Don’t dread the Treadmill

Why the treadmill can be a real asset

Now treadmills people love them, other hate them. It has the nickname ‘dreadmill’ and I will be the first to hold my hand up and say I was one of them. However, I have embraced the treadmill for over a year now and it is a vital part of my training. When I was still new to running I frowned upon treadmills and after I finished my PT’s and started running seriously I avoided them at all costs. However I am very susceptible to chest infections between November and March as I pushed my body during the winter months.

At the back end of 2017 I had enough of getting ill, then going on antibiotics and writing off at least 4 weeks due to illness (2 weeks on the meds and then 2 weeks to get them fully out my system). That’s when I re-joined my local gym and not looked back since. At first it was just using it on very cold days or extreme weather. Then when the beast from the east hit, it became a saviour but also resulted in my first long term injury. This was self inflicted as I jarred all my back trying to jump on treadmill when it was going at sub 5:40 mile pace. This put me on the shelf for the first 2 months of 2018. Lesson learnt but as 2018 continued I made use of very limited time to do everything from short runs, time trials, interval sessions and even long runs. With my current record being 18 miles on the treadmill.

Now I balance my weekly mileage between outside and the treadmill. It takes a lot of the stress off my legs, allows me to run in any condition and I’ve found it’s great for interval sessions and long runs at target paces. Where I live I’m in a valley and hills every where so if you want to run say 15 miles at 6:40/mi pace it is impossible due to the hills. So the treadmill has meant I’m hitting my targets. One thing you will learn is all treadmills are different. At my gym we have 4 and each one runs at different speeds. I use my Garmin footpod and keep it calibrated on a regular basis and it’s 98% accurate and you only have to look at my indoor/outdoor runs to show you there is little different in pace, distance or cadence (the last one is most important as that’s how a footpod works out its data) I know on a flat route what my cadence will be for at easy run (175 spm) and as long as i’m the same on the treadmill I know my stats are spot on. The same can be done for speed work as I know as I hit sub 6:00 my cadence goes up to 180+ spm. So it’s well worth learning and knowing this if you want to make treadmills a vital training tool. A Garmin footpod costs around £48 and it’s worth doing if you are serious about getting accurate data etc. To finish I found treadmills are harder mentally as you’ve got the same view etc but if like me want to build your mental strength for longer races then if you can do 2 hours on a treadmill then you know your mental strength is improving.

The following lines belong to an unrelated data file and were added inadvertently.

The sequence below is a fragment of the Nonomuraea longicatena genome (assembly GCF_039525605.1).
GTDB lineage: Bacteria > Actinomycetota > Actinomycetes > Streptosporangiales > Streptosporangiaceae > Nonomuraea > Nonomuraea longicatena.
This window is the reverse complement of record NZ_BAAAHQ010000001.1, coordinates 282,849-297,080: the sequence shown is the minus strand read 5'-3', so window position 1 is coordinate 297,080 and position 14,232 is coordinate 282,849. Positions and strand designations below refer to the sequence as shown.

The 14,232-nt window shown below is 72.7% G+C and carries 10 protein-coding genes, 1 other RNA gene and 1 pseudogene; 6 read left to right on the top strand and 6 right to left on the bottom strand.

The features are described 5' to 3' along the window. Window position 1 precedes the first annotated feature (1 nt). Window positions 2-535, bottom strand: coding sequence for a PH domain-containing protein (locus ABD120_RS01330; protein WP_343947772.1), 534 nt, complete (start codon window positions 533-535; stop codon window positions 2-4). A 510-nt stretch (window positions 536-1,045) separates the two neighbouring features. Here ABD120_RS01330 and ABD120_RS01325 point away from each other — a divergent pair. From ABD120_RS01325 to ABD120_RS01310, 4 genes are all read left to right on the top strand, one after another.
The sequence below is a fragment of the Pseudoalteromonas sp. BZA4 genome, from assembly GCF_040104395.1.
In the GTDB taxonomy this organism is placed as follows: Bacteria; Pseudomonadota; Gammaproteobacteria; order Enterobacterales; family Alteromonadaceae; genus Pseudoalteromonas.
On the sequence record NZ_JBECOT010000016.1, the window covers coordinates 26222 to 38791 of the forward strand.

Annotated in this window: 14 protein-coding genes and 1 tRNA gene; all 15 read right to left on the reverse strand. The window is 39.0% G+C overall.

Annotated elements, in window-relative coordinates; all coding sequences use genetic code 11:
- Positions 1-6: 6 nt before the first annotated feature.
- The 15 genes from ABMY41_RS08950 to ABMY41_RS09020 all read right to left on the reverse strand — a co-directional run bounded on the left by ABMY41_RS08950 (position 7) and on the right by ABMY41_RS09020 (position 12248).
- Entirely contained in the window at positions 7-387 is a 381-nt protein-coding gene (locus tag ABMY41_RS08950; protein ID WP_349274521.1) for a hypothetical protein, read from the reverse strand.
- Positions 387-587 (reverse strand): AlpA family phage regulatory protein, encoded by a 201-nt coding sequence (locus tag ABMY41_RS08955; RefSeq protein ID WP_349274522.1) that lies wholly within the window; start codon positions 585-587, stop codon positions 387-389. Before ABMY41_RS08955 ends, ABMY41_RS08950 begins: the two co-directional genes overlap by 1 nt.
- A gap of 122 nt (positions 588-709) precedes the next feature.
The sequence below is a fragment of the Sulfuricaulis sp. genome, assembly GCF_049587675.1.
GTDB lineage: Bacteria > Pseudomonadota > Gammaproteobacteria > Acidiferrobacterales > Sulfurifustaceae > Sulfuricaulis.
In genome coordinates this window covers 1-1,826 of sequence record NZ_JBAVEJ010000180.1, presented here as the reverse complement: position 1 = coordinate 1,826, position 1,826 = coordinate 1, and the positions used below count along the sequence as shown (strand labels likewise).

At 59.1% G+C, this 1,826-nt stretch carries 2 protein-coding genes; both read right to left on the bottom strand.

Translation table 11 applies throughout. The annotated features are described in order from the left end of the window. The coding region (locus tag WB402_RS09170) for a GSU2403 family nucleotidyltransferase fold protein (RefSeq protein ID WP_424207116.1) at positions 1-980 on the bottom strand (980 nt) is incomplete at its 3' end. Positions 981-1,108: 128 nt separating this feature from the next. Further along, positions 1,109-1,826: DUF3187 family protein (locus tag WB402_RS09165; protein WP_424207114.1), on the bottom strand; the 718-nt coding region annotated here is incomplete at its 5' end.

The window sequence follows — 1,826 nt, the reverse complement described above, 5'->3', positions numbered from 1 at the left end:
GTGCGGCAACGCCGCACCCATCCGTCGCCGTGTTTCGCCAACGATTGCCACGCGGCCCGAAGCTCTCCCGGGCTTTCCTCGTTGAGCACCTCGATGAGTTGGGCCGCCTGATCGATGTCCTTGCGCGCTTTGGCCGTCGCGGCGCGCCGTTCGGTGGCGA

To help I want to share this excellent iconograph with loads of tips and advice when it comes to treadmills.


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  1. Great post, and a timely one for me. My aversion to the treadmill is probably one of the reasons why I find myself injured at the moment. I was running consecutive weeks with mileage close to my all time weekly high, and doing that outside in Norwegian conditions adds a lot of load and strain. In the end, it proved too much for my knee.

    Right now I can only run on the treadmill, as running on the snow and ice aggravates the pain in my knee. In other words, the treadmill is my saving grace and helps keep me sane as I’m recovering from injury. I will definitely spend more time inside next winter, to try and balance out the extra load that comes from running in wintery conditions.

    1. I think as runners we are very stubborn and stuck in our ways. This means we only learn by doing things the hardway. It’s not till we get injured to we look at prevention. As I said get a footpod and you’ve got best of both world, it means then you don’t miss target races. When marathon training the hard part is getting to start line uninjured.

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